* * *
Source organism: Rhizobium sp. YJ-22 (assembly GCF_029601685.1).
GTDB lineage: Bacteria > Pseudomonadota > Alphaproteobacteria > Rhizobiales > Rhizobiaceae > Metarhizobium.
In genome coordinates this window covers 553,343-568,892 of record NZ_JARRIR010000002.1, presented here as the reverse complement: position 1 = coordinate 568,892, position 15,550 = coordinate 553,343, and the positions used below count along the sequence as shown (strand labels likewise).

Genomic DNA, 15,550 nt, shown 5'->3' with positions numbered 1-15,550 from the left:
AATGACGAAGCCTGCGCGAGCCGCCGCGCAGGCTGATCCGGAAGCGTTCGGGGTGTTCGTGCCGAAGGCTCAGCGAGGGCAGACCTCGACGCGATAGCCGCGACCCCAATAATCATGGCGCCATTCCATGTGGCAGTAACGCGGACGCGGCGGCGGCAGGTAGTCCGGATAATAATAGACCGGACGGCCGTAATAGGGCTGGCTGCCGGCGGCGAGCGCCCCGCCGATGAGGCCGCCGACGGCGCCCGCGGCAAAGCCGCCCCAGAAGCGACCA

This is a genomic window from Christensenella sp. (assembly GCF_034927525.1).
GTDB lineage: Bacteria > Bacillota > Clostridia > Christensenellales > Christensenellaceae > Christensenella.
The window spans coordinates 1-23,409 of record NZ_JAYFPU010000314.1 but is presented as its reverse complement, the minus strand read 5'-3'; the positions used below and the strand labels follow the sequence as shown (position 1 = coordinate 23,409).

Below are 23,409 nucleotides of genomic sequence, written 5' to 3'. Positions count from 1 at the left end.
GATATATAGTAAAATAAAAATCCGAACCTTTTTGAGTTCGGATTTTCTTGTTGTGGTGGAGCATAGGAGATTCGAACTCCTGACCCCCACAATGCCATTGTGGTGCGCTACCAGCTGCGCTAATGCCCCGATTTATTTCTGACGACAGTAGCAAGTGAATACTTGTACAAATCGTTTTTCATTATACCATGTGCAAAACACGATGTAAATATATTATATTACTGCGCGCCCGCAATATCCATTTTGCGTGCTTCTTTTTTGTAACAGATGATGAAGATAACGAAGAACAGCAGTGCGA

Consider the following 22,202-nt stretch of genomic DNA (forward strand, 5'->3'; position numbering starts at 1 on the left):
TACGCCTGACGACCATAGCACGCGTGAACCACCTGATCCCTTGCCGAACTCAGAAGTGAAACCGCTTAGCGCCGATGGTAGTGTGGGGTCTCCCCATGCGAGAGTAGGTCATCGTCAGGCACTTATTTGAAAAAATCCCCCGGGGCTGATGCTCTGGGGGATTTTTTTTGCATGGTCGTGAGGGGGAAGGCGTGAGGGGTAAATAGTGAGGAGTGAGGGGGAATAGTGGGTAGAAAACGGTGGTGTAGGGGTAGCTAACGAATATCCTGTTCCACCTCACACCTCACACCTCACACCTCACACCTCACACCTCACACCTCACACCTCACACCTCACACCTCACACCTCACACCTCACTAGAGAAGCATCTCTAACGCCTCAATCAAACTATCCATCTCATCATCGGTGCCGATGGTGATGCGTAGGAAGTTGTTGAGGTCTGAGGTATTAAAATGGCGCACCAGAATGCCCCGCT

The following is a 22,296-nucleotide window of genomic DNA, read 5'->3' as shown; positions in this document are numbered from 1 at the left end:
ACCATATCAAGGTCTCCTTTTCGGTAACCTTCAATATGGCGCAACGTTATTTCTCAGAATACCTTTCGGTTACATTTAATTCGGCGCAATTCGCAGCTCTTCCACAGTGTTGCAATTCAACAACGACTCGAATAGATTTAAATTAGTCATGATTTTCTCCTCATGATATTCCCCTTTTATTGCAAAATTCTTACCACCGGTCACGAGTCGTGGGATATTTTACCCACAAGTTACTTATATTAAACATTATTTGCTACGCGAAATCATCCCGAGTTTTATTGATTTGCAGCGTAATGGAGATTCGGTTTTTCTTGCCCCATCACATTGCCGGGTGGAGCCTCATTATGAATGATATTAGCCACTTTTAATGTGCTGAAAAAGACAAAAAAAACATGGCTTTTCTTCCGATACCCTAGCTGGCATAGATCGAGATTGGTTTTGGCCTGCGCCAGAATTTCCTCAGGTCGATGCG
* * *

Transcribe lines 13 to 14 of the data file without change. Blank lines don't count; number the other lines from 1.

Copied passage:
The following is a 22,296-nucleotide window of genomic DNA, read 5'->3' as shown; positions in this document are numbered from 1 at the left end:
ACCATATCAAGGTCTCCTTTTCGGTAACCTTCAATATGGCGCAACGTTATTTCTCAGAATACCTTTCGGTTACATTTAATTCGGCGCAATTCGCAGCTCTTCCACAGTGTTGCAATTCAACAACGACTCGAATAGATTTAAATTAGTCATGATTTTCTCCTCATGATATTCCCCTTTTATTGCAAAATTCTTACCACCGGTCACGAGTCGTGGGATATTTTACCCACAAGTTACTTATATTAAACATTATTTGCTACGCGAAATCATCCCGAGTTTTATTGATTTGCAGCGTAATGGAGATTCGGTTTTTCTTGCCCCATCACATTGCCGGGTGGAGCCTCATTATGAATGATATTAGCCACTTTTAATGTGCTGAAAAAGACAAAAAAAACATGGCTTTTCTTCCGATACCCTAGCTGGCATAGATCGAGATTGGTTTTGGCCTGCGCCAGAATTTCCTCAGGTCGATGCG